What's the risk of some unlikely non-terrorist events? The Harvard Center for Risk Analysis (www.hcra.harvard.edu) has calculated some. The chance of dying in a motor-vehicle accident is 1 in 6,745; in a fire, 1 in 82,977; on a bicycle, 1 in 376,165; by a lightning strike, 1 in 4,468,159. Death by terrorism is less likely than any of these.
The risk of dying in a terrorist attack depends mostly on proximity -- how close a person is to the hazard in question, be it a bomb, a gas cloud or a powder-filled envelope. And being close is largely a matter of luck. It's hard to think of a way to reduce your chances of being in the wrong place at the wrong time without retreating from normal life altogether.
The record of terrorism suggests that -- except in cases where an attack is mounted in a confined space such as a bus -- fatally bad luck is relatively uncommon. In the World Trade Center attacks, 2,801 people were killed but about 15,000 people escaped the buildings. That's out of about 368,000 people who were working in Lower Manhattan at the time. Five people died in the anthrax attacks in the fall of 2001. Nobody knows how many people were exposed to the bacteria, but it was at least hundreds. When cultists released sarin nerve agent on three Tokyo subway lines in 1995 -- trains ridden by hundreds of thousands of passengers -- 5,500 riders received medical treatment. Twelve died.
The long-term effects on survivors also may not be as dire as many assume. The Japanese and American governments have been tracking the health of 86,572 people who received significant radiation exposure from the Hiroshima and Nagasaki atomic-bomb blasts. From 1950 through 1990, there were approximately 420 excess cancer deaths in this group attributable to radiation exposure. That's about 7 percent of all cancer deaths experienced by the exposed survivors.
Of course, planning for terrorism can become a disabling obsession. It's worth noting that many people with full-blown anxiety disorders believe that the more horrible an event is, the more likely it is to happen. They also believe that thinking about a feared event will somehow reduce its chances of happening. Neither belief is true.
One last thing bears keeping in mind. There are limits to "expertise" on the subject of how to avoid unseen and unpredictable health hazards. American history is instructive.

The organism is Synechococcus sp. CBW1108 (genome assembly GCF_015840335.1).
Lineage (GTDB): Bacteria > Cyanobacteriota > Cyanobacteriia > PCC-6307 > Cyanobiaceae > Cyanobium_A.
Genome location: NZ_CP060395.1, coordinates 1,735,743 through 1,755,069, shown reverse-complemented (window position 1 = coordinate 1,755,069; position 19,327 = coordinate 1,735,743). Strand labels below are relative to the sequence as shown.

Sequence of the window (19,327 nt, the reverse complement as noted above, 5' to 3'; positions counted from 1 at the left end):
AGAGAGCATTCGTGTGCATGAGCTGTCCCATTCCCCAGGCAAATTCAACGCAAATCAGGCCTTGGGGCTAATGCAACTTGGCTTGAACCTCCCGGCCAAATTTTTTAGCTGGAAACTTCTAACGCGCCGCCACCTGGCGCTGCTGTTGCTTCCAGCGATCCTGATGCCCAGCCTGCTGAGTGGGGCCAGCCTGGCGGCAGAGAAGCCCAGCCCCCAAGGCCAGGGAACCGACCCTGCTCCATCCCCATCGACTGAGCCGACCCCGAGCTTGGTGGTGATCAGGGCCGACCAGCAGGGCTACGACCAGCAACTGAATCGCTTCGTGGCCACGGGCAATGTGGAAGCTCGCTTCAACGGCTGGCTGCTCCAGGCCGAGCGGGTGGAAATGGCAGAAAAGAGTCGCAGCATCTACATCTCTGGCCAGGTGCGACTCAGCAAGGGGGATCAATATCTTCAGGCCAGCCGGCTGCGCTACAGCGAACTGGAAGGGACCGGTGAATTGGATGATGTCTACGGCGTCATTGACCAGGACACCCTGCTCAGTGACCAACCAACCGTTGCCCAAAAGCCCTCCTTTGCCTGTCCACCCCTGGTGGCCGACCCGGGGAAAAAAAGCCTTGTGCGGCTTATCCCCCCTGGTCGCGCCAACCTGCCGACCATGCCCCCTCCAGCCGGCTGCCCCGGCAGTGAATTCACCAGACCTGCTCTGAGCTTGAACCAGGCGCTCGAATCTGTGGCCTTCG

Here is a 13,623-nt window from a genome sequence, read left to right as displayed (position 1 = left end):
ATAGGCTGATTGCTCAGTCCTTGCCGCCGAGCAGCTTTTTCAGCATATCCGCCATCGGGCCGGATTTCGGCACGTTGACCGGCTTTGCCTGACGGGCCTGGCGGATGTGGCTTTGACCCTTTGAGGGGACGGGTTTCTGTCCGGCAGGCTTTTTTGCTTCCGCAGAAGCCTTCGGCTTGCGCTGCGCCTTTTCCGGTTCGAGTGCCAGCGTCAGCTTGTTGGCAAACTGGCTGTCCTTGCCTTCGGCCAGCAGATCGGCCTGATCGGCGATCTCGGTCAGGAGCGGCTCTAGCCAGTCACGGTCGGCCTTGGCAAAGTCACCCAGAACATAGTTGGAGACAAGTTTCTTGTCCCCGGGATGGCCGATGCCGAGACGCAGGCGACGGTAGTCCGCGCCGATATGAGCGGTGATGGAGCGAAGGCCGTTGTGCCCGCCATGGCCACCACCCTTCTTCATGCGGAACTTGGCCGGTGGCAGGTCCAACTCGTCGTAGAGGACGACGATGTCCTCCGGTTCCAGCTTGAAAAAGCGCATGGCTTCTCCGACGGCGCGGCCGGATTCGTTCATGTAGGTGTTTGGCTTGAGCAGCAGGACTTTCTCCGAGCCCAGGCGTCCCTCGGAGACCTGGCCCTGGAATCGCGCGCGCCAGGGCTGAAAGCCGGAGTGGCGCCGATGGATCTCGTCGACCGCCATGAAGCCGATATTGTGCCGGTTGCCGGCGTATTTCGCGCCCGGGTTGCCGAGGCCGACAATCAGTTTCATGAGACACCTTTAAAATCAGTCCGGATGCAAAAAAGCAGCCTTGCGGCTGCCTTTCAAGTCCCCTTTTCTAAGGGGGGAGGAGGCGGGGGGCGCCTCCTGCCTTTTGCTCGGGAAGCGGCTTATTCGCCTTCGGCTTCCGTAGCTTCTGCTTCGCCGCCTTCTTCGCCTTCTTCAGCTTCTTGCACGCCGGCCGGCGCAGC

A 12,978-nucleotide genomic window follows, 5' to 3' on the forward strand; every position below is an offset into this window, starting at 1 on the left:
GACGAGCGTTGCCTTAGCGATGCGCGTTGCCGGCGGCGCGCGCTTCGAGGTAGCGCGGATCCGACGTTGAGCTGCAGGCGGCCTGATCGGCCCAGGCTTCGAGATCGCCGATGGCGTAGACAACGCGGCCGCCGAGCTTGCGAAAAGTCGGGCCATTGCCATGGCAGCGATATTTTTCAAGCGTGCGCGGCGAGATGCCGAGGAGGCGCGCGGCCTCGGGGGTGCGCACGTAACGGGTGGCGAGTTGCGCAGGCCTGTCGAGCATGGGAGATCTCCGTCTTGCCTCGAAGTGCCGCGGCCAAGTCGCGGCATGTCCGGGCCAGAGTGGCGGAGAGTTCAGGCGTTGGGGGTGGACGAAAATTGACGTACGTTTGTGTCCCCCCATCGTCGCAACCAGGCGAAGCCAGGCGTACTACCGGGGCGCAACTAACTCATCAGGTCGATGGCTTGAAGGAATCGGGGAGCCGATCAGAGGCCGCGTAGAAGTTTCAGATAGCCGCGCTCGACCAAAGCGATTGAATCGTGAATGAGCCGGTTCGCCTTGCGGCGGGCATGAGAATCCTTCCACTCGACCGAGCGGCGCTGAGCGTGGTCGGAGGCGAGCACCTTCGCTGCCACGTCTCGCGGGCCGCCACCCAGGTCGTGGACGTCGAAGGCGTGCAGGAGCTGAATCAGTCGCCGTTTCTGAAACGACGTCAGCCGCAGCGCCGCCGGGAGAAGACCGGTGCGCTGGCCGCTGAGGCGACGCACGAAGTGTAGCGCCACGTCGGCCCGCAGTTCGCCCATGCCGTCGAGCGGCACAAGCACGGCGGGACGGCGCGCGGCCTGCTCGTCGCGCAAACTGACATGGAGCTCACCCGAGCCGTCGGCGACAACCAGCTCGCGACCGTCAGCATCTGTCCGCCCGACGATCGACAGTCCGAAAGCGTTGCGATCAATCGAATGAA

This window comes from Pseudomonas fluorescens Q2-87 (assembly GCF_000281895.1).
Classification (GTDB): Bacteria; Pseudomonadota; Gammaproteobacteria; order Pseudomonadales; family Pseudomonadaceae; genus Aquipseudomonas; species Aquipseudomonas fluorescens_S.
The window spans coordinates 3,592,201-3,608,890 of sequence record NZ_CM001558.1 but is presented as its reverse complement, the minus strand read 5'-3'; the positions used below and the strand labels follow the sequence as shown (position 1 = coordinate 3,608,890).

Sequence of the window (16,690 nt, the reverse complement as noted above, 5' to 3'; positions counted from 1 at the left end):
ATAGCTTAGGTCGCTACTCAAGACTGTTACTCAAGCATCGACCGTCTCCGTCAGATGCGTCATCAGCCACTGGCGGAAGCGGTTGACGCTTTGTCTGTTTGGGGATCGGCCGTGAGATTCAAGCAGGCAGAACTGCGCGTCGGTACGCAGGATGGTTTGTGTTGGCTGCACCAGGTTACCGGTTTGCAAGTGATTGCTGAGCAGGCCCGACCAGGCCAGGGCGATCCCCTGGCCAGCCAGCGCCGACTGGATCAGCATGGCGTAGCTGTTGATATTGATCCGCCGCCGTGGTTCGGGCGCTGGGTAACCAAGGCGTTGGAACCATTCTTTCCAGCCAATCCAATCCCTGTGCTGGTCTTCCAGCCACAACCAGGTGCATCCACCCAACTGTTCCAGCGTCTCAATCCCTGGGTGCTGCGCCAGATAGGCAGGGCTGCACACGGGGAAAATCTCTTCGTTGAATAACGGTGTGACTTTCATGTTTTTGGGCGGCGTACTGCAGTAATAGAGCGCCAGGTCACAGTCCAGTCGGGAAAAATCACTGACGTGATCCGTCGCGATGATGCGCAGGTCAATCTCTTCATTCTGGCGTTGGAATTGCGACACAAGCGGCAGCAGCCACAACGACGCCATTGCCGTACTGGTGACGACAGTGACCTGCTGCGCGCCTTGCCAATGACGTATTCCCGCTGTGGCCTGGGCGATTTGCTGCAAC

Between 1870 and 1920, the new science of bacteriology transformed the understanding of infectious disease. Scientists embraced the idea that many diseases are caused by distinct, transmissable microorganisms. This rapidly led physicians and public officials to offer advice to American citizens on how to avoid bacterial depredation in the home. They instructed housewives to scrub floors with hot water and lye, dust furniture, regularly wash curtains and walls, boil clothes and bed linen -- all in an effort to rid living spaces of microbe-laden dusts.
The problem was the new insight was only half-right. While there is a connection between hygiene and disease -- and changes in domestic practices undoubtedly prevented some infections -- scientists now know that dust and "contaminated" furnishings play almost no role in disease transmission. The backbreaking labor of a generation of women, many living in dwellings that didn't even have running water, was mostly a waste of time.
Insights into preparedness are emerging in our time. They, too, reflect much that is true about the world. But the usefulness of the information available in the marketplace or on the Internet -- even from reputable sources -- is unproved. The best advice may turn out to be lifesaving, but it may also turn out to induce needless effort, anguish and guilt.
In the end, it may be that the most obvious benefit of having a personal disaster plan is that it helps us push aside the nerve-racking subject of terrorism and get on with our lives and work. That's not a bad reason to have one.
-- David Brown